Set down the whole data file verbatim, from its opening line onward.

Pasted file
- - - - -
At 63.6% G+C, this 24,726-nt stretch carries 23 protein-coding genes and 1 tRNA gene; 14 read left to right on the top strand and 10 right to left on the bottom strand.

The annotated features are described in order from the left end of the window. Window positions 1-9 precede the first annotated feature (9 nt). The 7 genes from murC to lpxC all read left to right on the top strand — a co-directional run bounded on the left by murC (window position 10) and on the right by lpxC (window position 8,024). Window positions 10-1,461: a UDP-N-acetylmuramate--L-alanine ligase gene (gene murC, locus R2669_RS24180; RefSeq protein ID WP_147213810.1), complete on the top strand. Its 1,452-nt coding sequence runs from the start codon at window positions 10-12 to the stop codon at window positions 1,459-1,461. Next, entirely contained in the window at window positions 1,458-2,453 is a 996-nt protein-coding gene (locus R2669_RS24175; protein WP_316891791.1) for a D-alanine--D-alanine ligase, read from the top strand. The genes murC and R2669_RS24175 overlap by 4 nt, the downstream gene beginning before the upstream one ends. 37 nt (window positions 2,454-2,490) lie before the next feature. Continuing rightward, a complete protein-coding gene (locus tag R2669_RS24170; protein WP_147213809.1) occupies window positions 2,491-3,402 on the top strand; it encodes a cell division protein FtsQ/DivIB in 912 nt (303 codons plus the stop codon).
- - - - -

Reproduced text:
At 63.6% G+C, this 24,726-nt stretch carries 23 protein-coding genes and 1 tRNA gene; 14 read left to right on the top strand and 10 right to left on the bottom strand.

The annotated features are described in order from the left end of the window. Window positions 1-9 precede the first annotated feature (9 nt). The 7 genes from murC to lpxC all read left to right on the top strand — a co-directional run bounded on the left by murC (window position 10) and on the right by lpxC (window position 8,024). Window positions 10-1,461: a UDP-N-acetylmuramate--L-alanine ligase gene (gene murC, locus R2669_RS24180; RefSeq protein ID WP_147213810.1), complete on the top strand. Its 1,452-nt coding sequence runs from the start codon at window positions 10-12 to the stop codon at window positions 1,459-1,461. Next, entirely contained in the window at window positions 1,458-2,453 is a 996-nt protein-coding gene (locus R2669_RS24175; protein WP_316891791.1) for a D-alanine--D-alanine ligase, read from the top strand. The genes murC and R2669_RS24175 overlap by 4 nt, the downstream gene beginning before the upstream one ends. 37 nt (window positions 2,454-2,490) lie before the next feature. Continuing rightward, a complete protein-coding gene (locus tag R2669_RS24170; protein WP_147213809.1) occupies window positions 2,491-3,402 on the top strand; it encodes a cell division protein FtsQ/DivIB in 912 nt (303 codons plus the stop codon).